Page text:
Once upon a time some brilliant men embraced a crazy idea—using atomic bombs to propel a spaceship. These men had worked on the Manhattan Project and the Hydrogen bomb, and wanted a better use for their technology. For a few years they explored how the Bomb might open the heavens.
Project Orion, as the effort was known, was one of the zaniest and most exciting projects to emerge from the Atoms for Peace program. Stanislaw Ulam, the brilliant physicist who co-invented the true hydrogen bomb, came up with the original idea of propelling a spacecraft with bombs after World War II. His idea lay dormant for a decade until Sputnik, when suddenly the U.S. Government frantically sought ways to catch up in space flight.
Between 1958 and 1964 Project Orion’s developers demonstrated the feasibility of nuclear-pulse propulsion. They even flew a model ship which banged its way hundreds of feet into the air on the force of its explosive charges. But in the end Orion wound down because NASA wouldn’t play with bombs and the Air Force couldn’t really justify it as a weapons program.
So why are so many aspects of a sixty-year-old spaceship project still highly classified today? Because the bombs designed to propel Orion can be used for other purposes.
A nuclear-pulse propulsion system can be likened to a piston engine, except the immense force of the explosion is not contained in a cylinder but expands into space behind the vehicle. Radiation and debris from the explosion impact a heavy pusher plate—attached to the spacecraft by shock absorbers—which imparts momentum to the ship. The pusher plate and shock absorbers act like a reciprocating piston pushed by nuclear blasts.
In order to get the most energy into pushing the ship, a directed explosion is needed. A spherical blast wastes most of the energy of the propellant charge. But anti-tank weapons pointed the way towards using a shaped charge—an explosive designed to explode in a narrow direction rather than all around.
The propellant bombs designed for Project Orion were not only small and frugal with fissile material; they were nuclear shaped charges. Declassified data show that before the project’s termination physicists and engineers had worked out a nuclear explosive able to direct its blast in one direction (toward the pusher plate) within a twenty-two-degree angle.
In Orion’s last years under Air Force patronage the scientists explored various means of weaponizing their research. The propellant charge evolved into a weird and powerful weapon still cloaked in secrecy: the Casaba Howitzer. Scott Lowther, a leading authority on the device, says this:
“The Casaba-Howitzer was a real concept: a modified pulse unit that fired a jet of plasma. But instead of a jet of fairly dense plasma at a fairly wide angle, Casaba-Howitzer was to fire a lower density jet at a much tighter angle in order to serve as a weapon. Work continued well after the Orion program was terminated. And that, sadly, is about the sum total of the publicly available information on Casaba-Howitzer. Everything else about it is speculative.”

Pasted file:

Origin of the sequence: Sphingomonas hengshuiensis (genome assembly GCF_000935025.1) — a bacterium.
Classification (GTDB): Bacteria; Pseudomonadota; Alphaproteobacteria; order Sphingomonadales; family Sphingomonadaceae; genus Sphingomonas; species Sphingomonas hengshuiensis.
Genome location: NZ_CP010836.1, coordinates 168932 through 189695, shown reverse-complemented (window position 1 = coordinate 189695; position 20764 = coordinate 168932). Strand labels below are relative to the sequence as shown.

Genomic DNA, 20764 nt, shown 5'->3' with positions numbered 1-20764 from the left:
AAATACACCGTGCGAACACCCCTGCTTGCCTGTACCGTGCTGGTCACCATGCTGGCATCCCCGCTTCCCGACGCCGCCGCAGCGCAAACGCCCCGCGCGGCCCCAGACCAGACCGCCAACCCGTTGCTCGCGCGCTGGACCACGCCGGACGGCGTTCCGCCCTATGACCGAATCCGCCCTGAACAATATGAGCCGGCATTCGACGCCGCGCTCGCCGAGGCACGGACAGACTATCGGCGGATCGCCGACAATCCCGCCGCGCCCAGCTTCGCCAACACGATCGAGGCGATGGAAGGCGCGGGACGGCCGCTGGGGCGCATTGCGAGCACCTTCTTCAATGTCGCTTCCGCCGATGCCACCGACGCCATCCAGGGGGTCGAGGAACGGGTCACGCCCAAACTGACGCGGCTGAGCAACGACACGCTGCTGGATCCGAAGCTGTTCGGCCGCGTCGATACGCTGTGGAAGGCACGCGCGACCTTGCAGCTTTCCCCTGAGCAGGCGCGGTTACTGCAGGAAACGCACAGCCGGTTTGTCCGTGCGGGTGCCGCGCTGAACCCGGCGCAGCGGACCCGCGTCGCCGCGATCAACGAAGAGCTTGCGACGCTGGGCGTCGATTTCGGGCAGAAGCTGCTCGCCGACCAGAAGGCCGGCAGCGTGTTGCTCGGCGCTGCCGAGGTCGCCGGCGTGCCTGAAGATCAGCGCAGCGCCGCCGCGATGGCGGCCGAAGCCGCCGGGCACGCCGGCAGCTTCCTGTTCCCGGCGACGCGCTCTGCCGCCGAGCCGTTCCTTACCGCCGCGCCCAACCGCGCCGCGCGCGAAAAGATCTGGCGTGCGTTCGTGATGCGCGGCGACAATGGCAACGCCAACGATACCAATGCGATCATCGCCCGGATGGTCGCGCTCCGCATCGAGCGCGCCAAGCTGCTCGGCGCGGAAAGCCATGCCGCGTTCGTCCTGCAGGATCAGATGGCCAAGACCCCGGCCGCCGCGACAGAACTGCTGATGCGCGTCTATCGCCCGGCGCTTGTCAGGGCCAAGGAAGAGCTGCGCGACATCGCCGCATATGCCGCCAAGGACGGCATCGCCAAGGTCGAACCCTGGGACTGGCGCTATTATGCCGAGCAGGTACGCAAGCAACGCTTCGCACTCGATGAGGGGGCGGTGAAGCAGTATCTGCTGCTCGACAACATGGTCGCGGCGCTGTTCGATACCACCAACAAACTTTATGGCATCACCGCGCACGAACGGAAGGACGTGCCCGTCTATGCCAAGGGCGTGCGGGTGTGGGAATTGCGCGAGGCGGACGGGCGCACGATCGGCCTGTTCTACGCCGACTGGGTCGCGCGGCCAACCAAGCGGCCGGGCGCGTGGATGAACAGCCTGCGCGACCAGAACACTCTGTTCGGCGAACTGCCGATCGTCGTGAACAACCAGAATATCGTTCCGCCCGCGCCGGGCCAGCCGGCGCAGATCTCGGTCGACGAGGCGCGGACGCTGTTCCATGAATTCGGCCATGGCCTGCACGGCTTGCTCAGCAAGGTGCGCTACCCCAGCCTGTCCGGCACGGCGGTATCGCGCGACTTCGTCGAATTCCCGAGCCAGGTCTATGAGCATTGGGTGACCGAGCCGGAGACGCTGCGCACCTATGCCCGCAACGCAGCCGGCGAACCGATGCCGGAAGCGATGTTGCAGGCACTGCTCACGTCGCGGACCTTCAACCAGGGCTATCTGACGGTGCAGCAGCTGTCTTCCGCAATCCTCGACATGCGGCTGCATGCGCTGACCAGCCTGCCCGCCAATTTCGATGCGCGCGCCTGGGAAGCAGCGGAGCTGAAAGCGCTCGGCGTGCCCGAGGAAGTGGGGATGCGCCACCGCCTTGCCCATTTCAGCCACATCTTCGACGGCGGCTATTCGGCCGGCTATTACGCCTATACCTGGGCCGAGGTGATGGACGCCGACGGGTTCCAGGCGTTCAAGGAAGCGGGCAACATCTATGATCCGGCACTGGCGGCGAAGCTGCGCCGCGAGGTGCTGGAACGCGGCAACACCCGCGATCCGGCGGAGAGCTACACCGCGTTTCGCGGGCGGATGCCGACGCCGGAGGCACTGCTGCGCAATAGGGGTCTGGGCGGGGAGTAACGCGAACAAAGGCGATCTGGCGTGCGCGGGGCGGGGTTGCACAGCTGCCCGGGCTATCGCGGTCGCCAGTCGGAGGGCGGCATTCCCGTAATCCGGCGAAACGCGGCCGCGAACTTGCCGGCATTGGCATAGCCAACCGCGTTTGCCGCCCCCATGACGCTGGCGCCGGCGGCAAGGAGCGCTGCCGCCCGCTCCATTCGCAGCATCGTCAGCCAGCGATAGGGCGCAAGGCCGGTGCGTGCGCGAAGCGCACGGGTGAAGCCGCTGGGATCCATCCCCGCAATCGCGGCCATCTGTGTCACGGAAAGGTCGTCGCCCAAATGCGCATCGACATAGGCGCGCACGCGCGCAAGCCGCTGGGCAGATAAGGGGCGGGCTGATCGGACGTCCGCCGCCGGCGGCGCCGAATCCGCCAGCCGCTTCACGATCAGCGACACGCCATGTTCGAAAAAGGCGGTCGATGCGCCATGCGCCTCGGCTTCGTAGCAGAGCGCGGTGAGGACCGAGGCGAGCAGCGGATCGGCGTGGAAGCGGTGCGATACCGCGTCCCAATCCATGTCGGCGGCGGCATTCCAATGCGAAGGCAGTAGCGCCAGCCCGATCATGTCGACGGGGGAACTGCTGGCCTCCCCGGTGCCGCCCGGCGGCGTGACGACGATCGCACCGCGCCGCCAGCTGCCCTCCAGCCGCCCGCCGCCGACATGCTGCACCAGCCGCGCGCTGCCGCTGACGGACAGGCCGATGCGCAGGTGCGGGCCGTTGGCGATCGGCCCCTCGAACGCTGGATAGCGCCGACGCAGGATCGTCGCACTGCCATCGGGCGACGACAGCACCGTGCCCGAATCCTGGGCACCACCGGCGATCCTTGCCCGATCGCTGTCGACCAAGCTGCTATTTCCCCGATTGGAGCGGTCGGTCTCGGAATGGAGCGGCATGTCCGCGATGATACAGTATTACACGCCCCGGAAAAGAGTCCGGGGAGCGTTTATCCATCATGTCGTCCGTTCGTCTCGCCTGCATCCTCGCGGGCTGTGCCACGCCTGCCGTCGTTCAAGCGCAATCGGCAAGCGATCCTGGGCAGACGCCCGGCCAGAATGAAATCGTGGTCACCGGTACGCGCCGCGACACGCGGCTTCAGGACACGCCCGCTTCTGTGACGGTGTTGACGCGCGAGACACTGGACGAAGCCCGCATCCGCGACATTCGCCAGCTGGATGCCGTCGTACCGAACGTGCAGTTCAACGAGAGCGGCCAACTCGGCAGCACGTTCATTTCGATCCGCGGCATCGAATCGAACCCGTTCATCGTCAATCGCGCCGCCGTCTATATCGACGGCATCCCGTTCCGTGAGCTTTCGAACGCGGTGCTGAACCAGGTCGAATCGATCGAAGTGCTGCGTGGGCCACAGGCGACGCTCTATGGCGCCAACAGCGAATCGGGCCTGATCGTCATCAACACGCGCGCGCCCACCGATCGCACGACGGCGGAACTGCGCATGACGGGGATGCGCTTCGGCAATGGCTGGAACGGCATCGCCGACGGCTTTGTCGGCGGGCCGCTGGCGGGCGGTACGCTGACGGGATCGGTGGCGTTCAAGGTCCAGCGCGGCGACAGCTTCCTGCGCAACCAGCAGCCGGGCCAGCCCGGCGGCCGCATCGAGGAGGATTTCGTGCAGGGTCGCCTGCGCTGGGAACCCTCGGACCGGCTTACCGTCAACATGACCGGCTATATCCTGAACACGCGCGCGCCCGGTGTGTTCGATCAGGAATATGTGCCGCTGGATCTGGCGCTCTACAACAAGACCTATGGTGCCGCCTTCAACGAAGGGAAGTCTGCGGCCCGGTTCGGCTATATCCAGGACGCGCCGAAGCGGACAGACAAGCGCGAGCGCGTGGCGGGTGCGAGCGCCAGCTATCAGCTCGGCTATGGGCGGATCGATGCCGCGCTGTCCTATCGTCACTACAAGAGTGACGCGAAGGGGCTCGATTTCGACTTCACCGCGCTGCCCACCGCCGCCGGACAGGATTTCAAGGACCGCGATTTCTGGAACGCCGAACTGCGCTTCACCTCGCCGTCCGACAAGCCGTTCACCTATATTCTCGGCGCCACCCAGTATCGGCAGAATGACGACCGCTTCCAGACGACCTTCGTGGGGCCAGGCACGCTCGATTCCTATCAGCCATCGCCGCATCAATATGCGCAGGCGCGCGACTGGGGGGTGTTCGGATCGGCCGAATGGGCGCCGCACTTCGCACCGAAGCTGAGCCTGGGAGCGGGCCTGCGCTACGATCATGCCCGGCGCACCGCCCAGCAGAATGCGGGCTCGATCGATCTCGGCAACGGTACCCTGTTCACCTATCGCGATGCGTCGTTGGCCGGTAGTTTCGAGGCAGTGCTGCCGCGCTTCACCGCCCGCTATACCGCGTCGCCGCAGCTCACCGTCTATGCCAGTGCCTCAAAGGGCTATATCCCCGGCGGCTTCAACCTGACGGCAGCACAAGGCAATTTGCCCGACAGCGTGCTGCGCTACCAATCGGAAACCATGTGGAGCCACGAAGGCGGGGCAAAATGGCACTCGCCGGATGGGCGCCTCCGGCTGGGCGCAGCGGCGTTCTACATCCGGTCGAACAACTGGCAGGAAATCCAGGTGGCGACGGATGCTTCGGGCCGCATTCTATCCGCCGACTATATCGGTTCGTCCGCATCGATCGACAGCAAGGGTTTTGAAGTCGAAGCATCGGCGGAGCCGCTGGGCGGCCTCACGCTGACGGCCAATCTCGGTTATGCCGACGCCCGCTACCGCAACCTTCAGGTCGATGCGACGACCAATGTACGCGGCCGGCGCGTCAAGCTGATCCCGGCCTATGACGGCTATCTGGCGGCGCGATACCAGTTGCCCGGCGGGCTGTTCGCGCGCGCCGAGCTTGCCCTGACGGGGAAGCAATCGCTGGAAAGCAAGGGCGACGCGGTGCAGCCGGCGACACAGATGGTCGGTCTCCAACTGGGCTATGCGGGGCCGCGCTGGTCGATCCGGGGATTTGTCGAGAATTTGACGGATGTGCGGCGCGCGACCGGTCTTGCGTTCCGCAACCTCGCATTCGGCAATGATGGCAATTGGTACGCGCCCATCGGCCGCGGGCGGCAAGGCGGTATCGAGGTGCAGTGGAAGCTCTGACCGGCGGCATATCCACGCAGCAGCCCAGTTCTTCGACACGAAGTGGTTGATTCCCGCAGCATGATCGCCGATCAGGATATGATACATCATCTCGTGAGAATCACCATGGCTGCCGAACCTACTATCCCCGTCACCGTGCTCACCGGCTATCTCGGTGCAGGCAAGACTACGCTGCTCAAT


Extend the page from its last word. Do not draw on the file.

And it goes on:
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The melon-themed naming scheme that gave the weapon its strange name gives it a slightly ridiculous air but there’s nothing funny about its effects. Winchell Chung, on his extremely informative Atomic Rockets website, notes “Now, if you replace the tungsten [plate turned into propellant] with a material with a low Z [atomic weight], the plasma jet will instead have a high velocity at a narrow angle (‘high velocity’ meaning ‘a recognizable fraction of the speed of light’) The jet angle also grows narrower as the thickness of the plate is reduced.”
Result? A nuclear spear of plasma and radiation hitting the target at relativistic speeds—unstoppable, indefensible, lethal. And since Orion needed thousands of affordable propellant charges, Casaba Howitzers could be relatively cheap and plentiful.
A space enthusiast who goes by the handle “Matter Beam” did some math on the potential lethality. “[T]he Casaba Howitzer,” he writes, “is an extremely destructive weapon, with the larger models able to strike at distances usually reserved for lasers. Even a small Casaba Howitzer is effective at up to several kilometers, using technology tested in the 1980s. Larger, more modern devices can strike at greater distances. Futuristic devices will reach particle velocities of about 10000km/s, so time to target is negligible.”
In the decades since Orion closed down occasional hints of ongoing development have emerged. During the Reagan administration at least one nuclear test explored the concept. The “Chamita” underground blast at the Nevada Test Site on August 17, 1985, accelerated a one-pound tungsten-alloy plate to seventy kilometers per second. Only 5 percent of the bomb’s energy, it was found, went onto pushing the vaporized metal.
So we know that America once worked out a nuclear spear and has continued to develop it over the past half-century. And that’s about all we know about the Melon of Doom. May we never learn the details the hard way.
Steve Weintz, a frequent contributor to many publications such as WarIsBoring, is a writer, filmmaker, artist, animator.